The above analysis thus provides us with an expression for bubble formation as a function of the energy absorbed by the liquid - a parameter that can be measured in experiments. The estimation of the laser energy threshold is one of the key design parameters necessary to choose the range of the laser energy required based on the channel geometry, liquid properties and objective lens specification.

### Emergence of instabilities

In Fig. 5A, for \(d_\mathrm{h} \ge 200\,\upmu \mathrm{m}\) we see the bubble dynamics deviating from an expected bell curve like profile. Interestingly, the deviation occurs before \(X_\mathrm{max}\) for \(d_\mathrm{h} =200\,\upmu \mathrm{m}\) and after \(X_\mathrm{max}\) for \(d_\mathrm{h} =300\,\upmu \mathrm{m}\). Furthermore, Fig. 5B shows that for \(d_\mathrm{h} =200\,\upmu \mathrm{m}\) the deviation disappears for larger \(X_\mathrm{max}\). We hypothesise the observed deviations to the boundary layer instabilities near channel walls. These instabilities emerge due to the oscillating nature of the flow and unlike unidirectional flows it cannot be characterized only using the Reynolds number. Thus, the flow instability in oscillating channel flow is characterized using a peak oscillatory Reynolds number \(Re_\mathrm{osc} = \rho _\mathrm{L} U_\mathrm{max} d_\mathrm{h} /\mu _\mathrm{L}\) and a Womersley number \(\textit{Wo} = d_\mathrm{h} /2\sqrt{\omega \rho _\mathrm{L} / \mu _\mathrm{L} }\)^{44,45}. \(U_\mathrm{max}\) is the maximum mean flow velocity during the bubble growth, which on average occurs in the middle of the duration of growth, and \(\omega = 2\pi /t_\mathrm{osc}\) is the angular frequency of oscillation. Figure 5C shows these dimensionless numbers for the experiments performed in this work.

A simple approach to estimate the flow velocity, *U*, using theory can be formulated by using the analytical expression for \(t_\mathrm{osc}\) (Eq. 3) and differentiating Eq. (2) with respect to time. The resulting dimensionless flow velocity is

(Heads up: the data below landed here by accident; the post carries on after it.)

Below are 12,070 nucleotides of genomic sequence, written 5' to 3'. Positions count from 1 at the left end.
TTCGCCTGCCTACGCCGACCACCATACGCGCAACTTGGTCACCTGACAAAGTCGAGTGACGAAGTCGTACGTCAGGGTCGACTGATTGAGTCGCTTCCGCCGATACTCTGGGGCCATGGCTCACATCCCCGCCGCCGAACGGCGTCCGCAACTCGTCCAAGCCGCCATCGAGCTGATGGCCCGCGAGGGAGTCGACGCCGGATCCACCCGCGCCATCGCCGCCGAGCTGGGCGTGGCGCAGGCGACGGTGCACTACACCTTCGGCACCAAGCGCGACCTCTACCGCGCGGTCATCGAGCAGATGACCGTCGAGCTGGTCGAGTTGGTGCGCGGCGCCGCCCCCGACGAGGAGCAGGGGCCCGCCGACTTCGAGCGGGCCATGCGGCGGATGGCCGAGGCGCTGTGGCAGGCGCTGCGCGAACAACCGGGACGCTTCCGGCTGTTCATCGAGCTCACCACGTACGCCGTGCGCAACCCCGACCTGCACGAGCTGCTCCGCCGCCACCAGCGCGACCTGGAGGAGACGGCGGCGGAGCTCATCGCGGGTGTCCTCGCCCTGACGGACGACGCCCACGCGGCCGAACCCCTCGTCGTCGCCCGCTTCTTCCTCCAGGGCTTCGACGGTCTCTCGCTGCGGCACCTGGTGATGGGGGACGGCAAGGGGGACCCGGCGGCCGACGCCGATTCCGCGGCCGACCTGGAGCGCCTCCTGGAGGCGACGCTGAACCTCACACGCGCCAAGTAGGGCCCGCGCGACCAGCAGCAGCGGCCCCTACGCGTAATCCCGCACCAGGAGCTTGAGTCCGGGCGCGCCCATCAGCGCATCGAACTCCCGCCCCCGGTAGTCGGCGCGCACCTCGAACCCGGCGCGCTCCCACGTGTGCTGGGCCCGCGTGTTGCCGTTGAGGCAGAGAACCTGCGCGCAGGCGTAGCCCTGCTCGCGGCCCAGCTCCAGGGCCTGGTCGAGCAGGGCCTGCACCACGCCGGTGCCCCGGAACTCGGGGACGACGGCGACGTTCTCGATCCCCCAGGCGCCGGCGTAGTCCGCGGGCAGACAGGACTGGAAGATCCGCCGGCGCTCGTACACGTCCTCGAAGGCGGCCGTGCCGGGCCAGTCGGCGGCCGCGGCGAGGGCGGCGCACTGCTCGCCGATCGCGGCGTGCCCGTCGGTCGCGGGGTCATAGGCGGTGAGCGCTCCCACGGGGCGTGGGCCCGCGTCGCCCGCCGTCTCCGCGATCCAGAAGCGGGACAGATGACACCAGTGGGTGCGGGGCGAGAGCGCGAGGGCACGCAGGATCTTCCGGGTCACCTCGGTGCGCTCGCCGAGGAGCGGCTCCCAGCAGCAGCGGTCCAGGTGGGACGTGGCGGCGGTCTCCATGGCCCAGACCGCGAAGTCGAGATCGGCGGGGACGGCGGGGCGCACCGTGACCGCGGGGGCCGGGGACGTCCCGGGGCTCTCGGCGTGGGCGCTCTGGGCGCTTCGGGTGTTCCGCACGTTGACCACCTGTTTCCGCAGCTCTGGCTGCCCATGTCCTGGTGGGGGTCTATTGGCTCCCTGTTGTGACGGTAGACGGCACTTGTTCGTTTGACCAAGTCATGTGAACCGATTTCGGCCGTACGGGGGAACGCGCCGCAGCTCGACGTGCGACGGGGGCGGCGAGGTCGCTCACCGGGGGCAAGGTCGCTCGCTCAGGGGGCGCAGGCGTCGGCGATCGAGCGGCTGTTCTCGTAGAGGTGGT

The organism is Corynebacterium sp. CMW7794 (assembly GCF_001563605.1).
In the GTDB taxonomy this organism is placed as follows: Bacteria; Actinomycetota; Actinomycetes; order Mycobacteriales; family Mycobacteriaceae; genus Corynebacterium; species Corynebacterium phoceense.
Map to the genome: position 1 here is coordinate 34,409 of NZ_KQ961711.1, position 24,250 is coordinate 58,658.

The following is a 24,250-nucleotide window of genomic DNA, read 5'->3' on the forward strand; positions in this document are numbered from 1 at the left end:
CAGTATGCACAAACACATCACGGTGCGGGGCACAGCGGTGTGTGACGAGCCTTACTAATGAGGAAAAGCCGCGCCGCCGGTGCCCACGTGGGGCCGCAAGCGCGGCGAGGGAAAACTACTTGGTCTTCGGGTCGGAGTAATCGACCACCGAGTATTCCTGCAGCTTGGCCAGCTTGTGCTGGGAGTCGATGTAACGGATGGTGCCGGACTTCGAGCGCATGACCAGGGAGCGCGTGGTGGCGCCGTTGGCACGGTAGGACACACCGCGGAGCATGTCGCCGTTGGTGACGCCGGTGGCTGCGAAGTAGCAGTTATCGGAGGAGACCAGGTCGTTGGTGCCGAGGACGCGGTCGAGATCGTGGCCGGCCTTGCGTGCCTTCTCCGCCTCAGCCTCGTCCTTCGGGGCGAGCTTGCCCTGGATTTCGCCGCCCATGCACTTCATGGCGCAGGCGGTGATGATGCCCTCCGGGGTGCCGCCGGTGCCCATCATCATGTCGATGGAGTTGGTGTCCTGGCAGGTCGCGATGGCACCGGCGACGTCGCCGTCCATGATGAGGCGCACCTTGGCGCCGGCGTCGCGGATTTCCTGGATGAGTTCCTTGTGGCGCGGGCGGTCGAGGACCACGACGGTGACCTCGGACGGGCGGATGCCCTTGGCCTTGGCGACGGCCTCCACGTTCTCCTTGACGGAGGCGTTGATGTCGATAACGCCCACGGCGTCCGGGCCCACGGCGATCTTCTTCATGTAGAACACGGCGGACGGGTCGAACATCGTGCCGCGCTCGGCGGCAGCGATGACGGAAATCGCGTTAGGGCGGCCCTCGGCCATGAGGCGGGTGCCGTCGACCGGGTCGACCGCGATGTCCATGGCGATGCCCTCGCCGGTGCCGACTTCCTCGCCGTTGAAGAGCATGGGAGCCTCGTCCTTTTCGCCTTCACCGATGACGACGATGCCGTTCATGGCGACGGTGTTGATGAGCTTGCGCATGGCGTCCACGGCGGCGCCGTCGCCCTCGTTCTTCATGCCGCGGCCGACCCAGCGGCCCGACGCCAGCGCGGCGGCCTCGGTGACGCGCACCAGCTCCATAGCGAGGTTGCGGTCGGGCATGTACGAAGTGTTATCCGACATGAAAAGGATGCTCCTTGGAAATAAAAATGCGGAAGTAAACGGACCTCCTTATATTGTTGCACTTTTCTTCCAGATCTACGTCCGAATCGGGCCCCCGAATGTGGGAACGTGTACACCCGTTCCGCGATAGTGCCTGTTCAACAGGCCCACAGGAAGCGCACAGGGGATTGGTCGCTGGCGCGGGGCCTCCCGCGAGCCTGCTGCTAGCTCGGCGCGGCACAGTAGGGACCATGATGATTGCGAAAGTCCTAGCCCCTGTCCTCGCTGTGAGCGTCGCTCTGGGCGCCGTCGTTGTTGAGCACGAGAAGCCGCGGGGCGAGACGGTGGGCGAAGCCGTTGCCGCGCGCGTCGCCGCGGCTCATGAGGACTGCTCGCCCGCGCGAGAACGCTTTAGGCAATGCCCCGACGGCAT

By substituting half the bubble growth time \([W _{-1} (-e^{-\xi }) + \xi ]/2\) for \(\widehat{t}\), we calculate a corresponding maximum mean flow velocity \(U_\mathrm{max}\) and \(Re_\mathrm{osc}\).

The lines in Fig. 5C represent the analytical prediction of the dimensionless flow parameters for varying \(X_\mathrm{max}\) in all channel geometries. We report a good agreement between the experiments and the analytical estimate. The horizontal line in the figure, \(\textit{Wo}=7\), represents the empirically observed laminar to distorted laminar transition value from literature for a perfectly oscillating flow with sinusoidal pressure gradient^{34}. To predict the transition, the onset and growth of instability is determined using the parameters: (i) the position of the point of inflection, and (ii) the convective timescale, respectively. Das et al.^{46}, using pulsatile flow theory with a sinusoidal mean velocity profile^{8}, showed the dimensionless position of the point of inflection to be independent of the *Wo* above a critical Stokes parameter, \(d_\mathrm{h} /(2\delta _\mathrm{st} ) = \textit{Wo}/\sqrt{2} \approx 3.6\), where \(\delta _\mathrm{st} = \sqrt{2\mu _\mathrm{L} /(\rho _\mathrm{L} \omega )}\) is the Stokes layer thickness. This theoretical critical value of \(\textit{Wo}\approx 5\) is below the empirically observed critical transition value of \(\textit{Wo}=7\). Thus, the aforementioned analysis of instability using \(\delta _\mathrm{st}\) demonstrates the critical \(\textit{Wo}\) in flow transition to be independent of the position of the point of inflection. However, the source of instability can still be attributed to the inflection of the velocity profiles near channel walls occurring due to the flow reversal (boundary layer separation) during the deceleration phase of the liquid. To further emphasize the observed deviation in Fig. 5A as a cause of instability and not due to assumptions underlying the theory under consideration, we compare it to laminar flow due to an oscillating pressure gradient. Just before the bubble attains its maximum size, detachment of the boundary layer at the confining walls has been reported for flows between parallel plates based on numerical analysis^{47}. The flow detachment exists due to the mismatch between the direction of the pressure gradient (\(\partial p/\partial x > 0\)) and fluid flow (\(U>0\)). In accordance, our estimated flow profiles using theory with oscillating pressure gradient for microchannels^{48} also predict a flow reversal occurring close to the channel walls (see Supplementary Section 3), similar to others^{49}. However, the flow reversal near walls should decelerate the flow as the bubble begins to collapse - opposite to what is observed in experiments (in Fig. 5A, \(d_\mathrm{h} =300\,\upmu\)m). This is a consequence of the instabilities causing flow distortion.